|The Gritti Palace, as seen from the Canal Grande - photo: Mark Sammons|
here.) Mark's four were: gamberoni in saor (a take on sarde in saor – in this instance shrimp and onions marinated in a vinegar-based sauce), a salad of baby shrimp, a green salad (actually dark red), and baccalà mantecato - creamed cod, usually served on toast but, in this case, on the local specialty of grilled polenta.
Masi Campofiorin. I feel as though I have seen Masi wines in the States, so I will look for it. It was an amazing, full-bodied red, but not too tannic. It went really well with both our meals.
|The wine pouring station - photo: Mark Sammons|
|View of the Canal Grande from the Club del Doge terrace - photo Mark Sammons|
Spinosini al burro, limone e prosciutto
12 slices prosciutto
8 tablespoons European butter**
zest of 2 organic lemons
12 ounces spinosini (or angel hair)
2 ounces smoked mozzarella
freshly ground black pepper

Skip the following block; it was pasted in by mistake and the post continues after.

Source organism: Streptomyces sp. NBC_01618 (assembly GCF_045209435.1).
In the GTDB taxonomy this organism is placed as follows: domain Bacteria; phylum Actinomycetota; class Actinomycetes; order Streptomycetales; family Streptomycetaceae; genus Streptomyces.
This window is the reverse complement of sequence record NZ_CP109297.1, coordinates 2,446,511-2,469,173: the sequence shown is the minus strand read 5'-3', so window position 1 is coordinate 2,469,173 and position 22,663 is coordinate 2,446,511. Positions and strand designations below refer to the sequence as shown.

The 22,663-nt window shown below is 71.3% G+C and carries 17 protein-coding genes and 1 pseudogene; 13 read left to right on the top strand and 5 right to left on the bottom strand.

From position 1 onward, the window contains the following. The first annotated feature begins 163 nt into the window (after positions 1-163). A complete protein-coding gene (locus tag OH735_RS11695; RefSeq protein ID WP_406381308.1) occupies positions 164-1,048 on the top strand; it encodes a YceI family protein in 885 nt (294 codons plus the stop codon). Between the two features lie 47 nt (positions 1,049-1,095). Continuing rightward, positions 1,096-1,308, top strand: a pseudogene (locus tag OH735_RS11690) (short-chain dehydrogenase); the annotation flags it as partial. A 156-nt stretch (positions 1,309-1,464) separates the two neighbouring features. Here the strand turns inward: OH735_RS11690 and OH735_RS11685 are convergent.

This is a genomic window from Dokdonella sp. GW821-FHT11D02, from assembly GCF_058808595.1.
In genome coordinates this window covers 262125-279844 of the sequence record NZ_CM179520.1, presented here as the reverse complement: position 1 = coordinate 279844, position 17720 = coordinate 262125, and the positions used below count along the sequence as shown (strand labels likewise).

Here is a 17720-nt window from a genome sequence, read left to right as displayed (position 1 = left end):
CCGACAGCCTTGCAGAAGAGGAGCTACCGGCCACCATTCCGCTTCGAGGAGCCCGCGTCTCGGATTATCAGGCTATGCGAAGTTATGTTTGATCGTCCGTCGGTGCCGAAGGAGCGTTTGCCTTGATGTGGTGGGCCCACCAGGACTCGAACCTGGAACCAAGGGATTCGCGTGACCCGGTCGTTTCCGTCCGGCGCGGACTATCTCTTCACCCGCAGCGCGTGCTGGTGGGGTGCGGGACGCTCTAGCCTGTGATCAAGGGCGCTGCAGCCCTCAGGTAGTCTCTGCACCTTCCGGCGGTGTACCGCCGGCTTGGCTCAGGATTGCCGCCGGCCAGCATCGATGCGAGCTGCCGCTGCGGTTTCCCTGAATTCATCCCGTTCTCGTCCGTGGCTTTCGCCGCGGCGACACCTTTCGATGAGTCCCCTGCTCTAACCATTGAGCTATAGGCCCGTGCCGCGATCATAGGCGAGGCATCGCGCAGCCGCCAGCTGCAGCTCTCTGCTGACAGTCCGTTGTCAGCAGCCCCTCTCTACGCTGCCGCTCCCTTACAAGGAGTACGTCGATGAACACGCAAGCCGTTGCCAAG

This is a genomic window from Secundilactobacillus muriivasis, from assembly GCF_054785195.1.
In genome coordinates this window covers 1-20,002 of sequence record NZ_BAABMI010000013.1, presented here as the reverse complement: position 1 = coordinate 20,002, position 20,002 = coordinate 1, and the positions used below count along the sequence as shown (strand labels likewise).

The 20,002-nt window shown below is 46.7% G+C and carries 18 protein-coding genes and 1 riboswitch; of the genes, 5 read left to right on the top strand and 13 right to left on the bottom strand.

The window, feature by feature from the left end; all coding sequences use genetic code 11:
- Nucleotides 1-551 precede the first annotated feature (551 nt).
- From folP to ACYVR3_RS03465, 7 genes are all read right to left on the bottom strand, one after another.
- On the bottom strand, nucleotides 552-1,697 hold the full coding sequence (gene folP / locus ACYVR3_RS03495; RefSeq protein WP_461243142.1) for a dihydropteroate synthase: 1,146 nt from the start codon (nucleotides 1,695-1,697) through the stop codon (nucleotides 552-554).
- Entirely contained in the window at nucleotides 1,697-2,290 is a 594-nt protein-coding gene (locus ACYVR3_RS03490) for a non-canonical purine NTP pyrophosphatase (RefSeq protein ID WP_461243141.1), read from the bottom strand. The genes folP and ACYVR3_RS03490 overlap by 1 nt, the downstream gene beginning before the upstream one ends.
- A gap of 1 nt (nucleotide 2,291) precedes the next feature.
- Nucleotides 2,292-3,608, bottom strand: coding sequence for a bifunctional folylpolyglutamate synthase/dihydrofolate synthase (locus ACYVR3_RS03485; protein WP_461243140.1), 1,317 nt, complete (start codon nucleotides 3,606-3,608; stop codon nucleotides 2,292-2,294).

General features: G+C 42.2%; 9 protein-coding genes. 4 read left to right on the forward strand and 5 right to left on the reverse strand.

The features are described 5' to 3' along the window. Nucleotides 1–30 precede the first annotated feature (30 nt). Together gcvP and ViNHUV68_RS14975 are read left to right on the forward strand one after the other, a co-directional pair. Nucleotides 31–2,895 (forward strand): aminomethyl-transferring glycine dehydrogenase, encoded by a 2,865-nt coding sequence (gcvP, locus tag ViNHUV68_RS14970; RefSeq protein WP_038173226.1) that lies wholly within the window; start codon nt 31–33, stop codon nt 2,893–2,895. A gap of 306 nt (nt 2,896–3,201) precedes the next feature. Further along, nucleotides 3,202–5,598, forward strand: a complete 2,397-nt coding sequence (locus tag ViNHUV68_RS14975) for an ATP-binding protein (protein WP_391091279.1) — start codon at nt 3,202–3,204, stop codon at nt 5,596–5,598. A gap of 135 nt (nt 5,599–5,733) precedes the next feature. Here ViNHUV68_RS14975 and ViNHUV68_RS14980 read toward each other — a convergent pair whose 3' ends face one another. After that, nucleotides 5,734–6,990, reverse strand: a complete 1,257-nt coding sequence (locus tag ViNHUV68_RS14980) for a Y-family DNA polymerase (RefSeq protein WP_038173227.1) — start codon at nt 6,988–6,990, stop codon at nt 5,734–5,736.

Bring a large pot of water to a boil.
Line 4 pasta bowls or soup plates with half the prosciutto (2 slices per bowl).
Melt the butter in a large skillet and add lemon zest. Keep warm on low heat.
Generously salt the boiling water and add spinosini. As it cooks in 3-4 minutes, watch it carefully. Reserve 1 cup pasta water.
Drain pasta and place immediately in the butter and lemon. Toss to coat and add reserved pasta water little by little, if needed, to get a good consistency. It should not stick together. Divide among the 4 prosciutto-lined bowls.
Top with the remaining slices of prosciutto and coarsely grate with smoked mozzarella. Finish with a grind or two of black pepper.
** European-made butters have higher butterfat and much less water, not to mention a superior taste! My favorite brands generally available in the States are Président and Celles sur Belle (French), Jana Valley (Czech) and Kerrygold (Irish).